by Tanita S. Davis
First sentence: “It’s just a sporty red car parked across our driveway, but when I see it, my stomach plummets.”
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The last thing fifteen-year-old Octavia wants to do is spend the summer with her older sister, Talitha, and their grandmother, Mare. She’d rather be looking for a job. Or hanging with her friends. Anything but sitting in a car, driving from San Francisco to Alabama for a family reunion. All sorts of boring. Especially since she really doesn’t get along with either Mare or Talitha.
Except as they start driving, Mare starts talking about her past: what made her run away from Bay Slough, Alabama and join up in the Women’s Army Corps near the end of World War II. Her experiences in both a segregated south and a 1940s midwest, not to mention in the army. The chapters alternate between then — Mare’s history — and now — the road trip — and as the book unfolds, we learn more about all three of our characters. It’s an interesting journey, for both the characters as well as the readers. In the course of the book, Davis tackles both womens- and race-issues from rape to segregation to sibling rivalry to parental expectations and everything in between. It would seem like this would be a heavy-handed book, but it’s not. It’s got a lot to think about and talk about, but it’s like a sugar-coated pill: it goes down easy. Mare’s a fascinating character, all bumps and edges with a heart of gold underneath. And while I foiund Talitha and Octavia are less charming, they are certainly not uninteresting.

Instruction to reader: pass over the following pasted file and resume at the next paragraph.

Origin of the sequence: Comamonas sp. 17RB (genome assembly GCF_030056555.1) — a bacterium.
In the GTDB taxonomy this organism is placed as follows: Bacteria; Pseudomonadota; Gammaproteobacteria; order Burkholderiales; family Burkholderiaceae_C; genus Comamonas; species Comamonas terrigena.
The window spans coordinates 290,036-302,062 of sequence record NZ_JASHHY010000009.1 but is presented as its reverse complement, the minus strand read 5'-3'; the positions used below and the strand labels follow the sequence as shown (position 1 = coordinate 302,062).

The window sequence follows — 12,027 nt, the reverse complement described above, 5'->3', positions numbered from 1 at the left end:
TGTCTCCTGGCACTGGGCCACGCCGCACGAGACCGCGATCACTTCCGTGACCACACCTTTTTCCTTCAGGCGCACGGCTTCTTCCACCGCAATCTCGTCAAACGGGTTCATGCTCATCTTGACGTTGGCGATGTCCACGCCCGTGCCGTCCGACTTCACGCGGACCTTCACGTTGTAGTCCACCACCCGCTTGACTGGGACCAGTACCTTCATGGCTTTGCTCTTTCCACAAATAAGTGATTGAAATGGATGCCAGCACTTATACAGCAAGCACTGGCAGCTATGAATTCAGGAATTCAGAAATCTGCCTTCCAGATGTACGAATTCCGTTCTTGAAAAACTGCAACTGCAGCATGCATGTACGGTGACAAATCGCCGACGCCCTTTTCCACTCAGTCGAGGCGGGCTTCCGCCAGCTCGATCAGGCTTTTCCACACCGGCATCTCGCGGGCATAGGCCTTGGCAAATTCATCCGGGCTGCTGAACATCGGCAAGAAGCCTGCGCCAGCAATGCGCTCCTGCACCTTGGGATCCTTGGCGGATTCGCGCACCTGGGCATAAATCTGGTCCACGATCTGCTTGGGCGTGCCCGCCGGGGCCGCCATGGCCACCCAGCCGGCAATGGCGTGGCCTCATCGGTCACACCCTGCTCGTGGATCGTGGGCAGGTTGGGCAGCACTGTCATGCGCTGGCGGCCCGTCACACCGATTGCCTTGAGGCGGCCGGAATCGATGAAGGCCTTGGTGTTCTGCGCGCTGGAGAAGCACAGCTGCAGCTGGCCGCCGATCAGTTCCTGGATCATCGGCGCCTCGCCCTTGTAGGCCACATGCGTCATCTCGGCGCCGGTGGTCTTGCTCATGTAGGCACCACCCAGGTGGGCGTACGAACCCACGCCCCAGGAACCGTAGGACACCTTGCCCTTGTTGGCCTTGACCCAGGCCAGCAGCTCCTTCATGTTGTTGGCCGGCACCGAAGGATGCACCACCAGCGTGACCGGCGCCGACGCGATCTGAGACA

Which means this is one of those rare breeds of books: entertaining while educational at the same time. Well done.